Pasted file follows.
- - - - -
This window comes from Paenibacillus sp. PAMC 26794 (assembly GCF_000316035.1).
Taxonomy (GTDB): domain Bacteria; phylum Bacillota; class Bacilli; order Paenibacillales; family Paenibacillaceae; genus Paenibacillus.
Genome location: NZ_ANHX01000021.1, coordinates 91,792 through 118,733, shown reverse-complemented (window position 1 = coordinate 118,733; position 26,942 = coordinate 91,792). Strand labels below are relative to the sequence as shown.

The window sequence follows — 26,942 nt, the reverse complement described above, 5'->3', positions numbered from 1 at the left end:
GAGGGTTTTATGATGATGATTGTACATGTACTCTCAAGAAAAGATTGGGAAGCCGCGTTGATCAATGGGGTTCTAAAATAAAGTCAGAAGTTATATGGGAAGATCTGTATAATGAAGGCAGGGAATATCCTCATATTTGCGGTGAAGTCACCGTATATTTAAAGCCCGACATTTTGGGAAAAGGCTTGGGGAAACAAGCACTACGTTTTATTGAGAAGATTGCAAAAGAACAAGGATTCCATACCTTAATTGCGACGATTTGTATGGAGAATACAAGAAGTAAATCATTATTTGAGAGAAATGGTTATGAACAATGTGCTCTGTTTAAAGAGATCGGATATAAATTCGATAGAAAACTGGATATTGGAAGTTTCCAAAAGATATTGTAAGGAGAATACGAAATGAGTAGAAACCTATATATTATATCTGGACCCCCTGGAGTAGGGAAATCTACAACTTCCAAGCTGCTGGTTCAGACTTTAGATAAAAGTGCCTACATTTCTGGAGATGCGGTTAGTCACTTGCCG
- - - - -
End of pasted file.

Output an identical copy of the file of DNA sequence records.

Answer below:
This window comes from Paenibacillus sp. PAMC 26794 (assembly GCF_000316035.1).
Taxonomy (GTDB): domain Bacteria; phylum Bacillota; class Bacilli; order Paenibacillales; family Paenibacillaceae; genus Paenibacillus.
Genome location: NZ_ANHX01000021.1, coordinates 91,792 through 118,733, shown reverse-complemented (window position 1 = coordinate 118,733; position 26,942 = coordinate 91,792). Strand labels below are relative to the sequence as shown.

The window sequence follows — 26,942 nt, the reverse complement described above, 5'->3', positions numbered from 1 at the left end:
GAGGGTTTTATGATGATGATTGTACATGTACTCTCAAGAAAAGATTGGGAAGCCGCGTTGATCAATGGGGTTCTAAAATAAAGTCAGAAGTTATATGGGAAGATCTGTATAATGAAGGCAGGGAATATCCTCATATTTGCGGTGAAGTCACCGTATATTTAAAGCCCGACATTTTGGGAAAAGGCTTGGGGAAACAAGCACTACGTTTTATTGAGAAGATTGCAAAAGAACAAGGATTCCATACCTTAATTGCGACGATTTGTATGGAGAATACAAGAAGTAAATCATTATTTGAGAGAAATGGTTATGAACAATGTGCTCTGTTTAAAGAGATCGGATATAAATTCGATAGAAAACTGGATATTGGAAGTTTCCAAAAGATATTGTAAGGAGAATACGAAATGAGTAGAAACCTATATATTATATCTGGACCCCCTGGAGTAGGGAAATCTACAACTTCCAAGCTGCTGGTTCAGACTTTAGATAAAAGTGCCTACATTTCTGGAGATGCGGTTAGTCACTTGCCG